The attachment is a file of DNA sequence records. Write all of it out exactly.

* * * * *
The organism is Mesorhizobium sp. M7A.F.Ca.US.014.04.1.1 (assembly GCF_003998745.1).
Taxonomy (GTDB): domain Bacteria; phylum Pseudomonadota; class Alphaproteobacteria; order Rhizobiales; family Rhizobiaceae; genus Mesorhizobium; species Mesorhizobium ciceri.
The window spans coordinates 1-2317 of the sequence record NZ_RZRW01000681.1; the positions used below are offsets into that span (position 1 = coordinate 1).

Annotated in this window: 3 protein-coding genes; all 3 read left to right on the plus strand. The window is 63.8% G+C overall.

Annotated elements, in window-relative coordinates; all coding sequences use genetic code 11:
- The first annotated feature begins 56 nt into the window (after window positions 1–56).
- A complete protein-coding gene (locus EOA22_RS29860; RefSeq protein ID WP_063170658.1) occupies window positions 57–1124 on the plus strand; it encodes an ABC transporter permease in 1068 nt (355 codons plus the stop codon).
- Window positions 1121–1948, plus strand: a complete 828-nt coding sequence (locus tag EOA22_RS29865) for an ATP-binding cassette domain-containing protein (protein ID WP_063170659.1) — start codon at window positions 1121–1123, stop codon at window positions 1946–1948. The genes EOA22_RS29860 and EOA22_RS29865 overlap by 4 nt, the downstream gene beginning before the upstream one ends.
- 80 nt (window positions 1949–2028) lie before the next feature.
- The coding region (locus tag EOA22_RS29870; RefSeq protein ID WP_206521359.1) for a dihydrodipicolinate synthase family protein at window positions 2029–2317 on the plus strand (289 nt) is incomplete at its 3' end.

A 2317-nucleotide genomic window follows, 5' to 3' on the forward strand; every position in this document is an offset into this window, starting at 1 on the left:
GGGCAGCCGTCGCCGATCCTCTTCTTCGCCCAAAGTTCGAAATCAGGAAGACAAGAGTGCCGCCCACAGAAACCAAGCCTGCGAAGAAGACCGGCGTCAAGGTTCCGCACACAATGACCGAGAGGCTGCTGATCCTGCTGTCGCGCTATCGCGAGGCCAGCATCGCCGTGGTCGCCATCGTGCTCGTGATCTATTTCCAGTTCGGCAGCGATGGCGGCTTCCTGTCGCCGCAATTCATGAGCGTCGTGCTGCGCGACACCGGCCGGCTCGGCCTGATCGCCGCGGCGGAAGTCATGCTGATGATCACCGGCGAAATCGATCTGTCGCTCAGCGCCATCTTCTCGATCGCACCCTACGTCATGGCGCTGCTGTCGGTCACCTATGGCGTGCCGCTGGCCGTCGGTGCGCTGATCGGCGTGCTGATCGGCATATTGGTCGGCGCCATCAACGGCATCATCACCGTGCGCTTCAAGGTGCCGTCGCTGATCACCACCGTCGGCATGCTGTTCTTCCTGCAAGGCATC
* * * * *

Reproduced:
The organism is Mesorhizobium sp. M7A.F.Ca.US.014.04.1.1 (assembly GCF_003998745.1).
Taxonomy (GTDB): domain Bacteria; phylum Pseudomonadota; class Alphaproteobacteria; order Rhizobiales; family Rhizobiaceae; genus Mesorhizobium; species Mesorhizobium ciceri.
The window spans coordinates 1-2317 of the sequence record NZ_RZRW01000681.1; the positions used below are offsets into that span (position 1 = coordinate 1).

Annotated in this window: 3 protein-coding genes; all 3 read left to right on the plus strand. The window is 63.8% G+C overall.

Annotated elements, in window-relative coordinates; all coding sequences use genetic code 11:
- The first annotated feature begins 56 nt into the window (after window positions 1–56).
- A complete protein-coding gene (locus EOA22_RS29860; RefSeq protein ID WP_063170658.1) occupies window positions 57–1124 on the plus strand; it encodes an ABC transporter permease in 1068 nt (355 codons plus the stop codon).
- Window positions 1121–1948, plus strand: a complete 828-nt coding sequence (locus tag EOA22_RS29865) for an ATP-binding cassette domain-containing protein (protein ID WP_063170659.1) — start codon at window positions 1121–1123, stop codon at window positions 1946–1948. The genes EOA22_RS29860 and EOA22_RS29865 overlap by 4 nt, the downstream gene beginning before the upstream one ends.
- 80 nt (window positions 1949–2028) lie before the next feature.
- The coding region (locus tag EOA22_RS29870; RefSeq protein ID WP_206521359.1) for a dihydrodipicolinate synthase family protein at window positions 2029–2317 on the plus strand (289 nt) is incomplete at its 3' end.

A 2317-nucleotide genomic window follows, 5' to 3' on the forward strand; every position in this document is an offset into this window, starting at 1 on the left:
GGGCAGCCGTCGCCGATCCTCTTCTTCGCCCAAAGTTCGAAATCAGGAAGACAAGAGTGCCGCCCACAGAAACCAAGCCTGCGAAGAAGACCGGCGTCAAGGTTCCGCACACAATGACCGAGAGGCTGCTGATCCTGCTGTCGCGCTATCGCGAGGCCAGCATCGCCGTGGTCGCCATCGTGCTCGTGATCTATTTCCAGTTCGGCAGCGATGGCGGCTTCCTGTCGCCGCAATTCATGAGCGTCGTGCTGCGCGACACCGGCCGGCTCGGCCTGATCGCCGCGGCGGAAGTCATGCTGATGATCACCGGCGAAATCGATCTGTCGCTCAGCGCCATCTTCTCGATCGCACCCTACGTCATGGCGCTGCTGTCGGTCACCTATGGCGTGCCGCTGGCCGTCGGTGCGCTGATCGGCGTGCTGATCGGCATATTGGTCGGCGCCATCAACGGCATCATCACCGTGCGCTTCAAGGTGCCGTCGCTGATCACCACCGTCGGCATGCTGTTCTTCCTGCAAGGCATC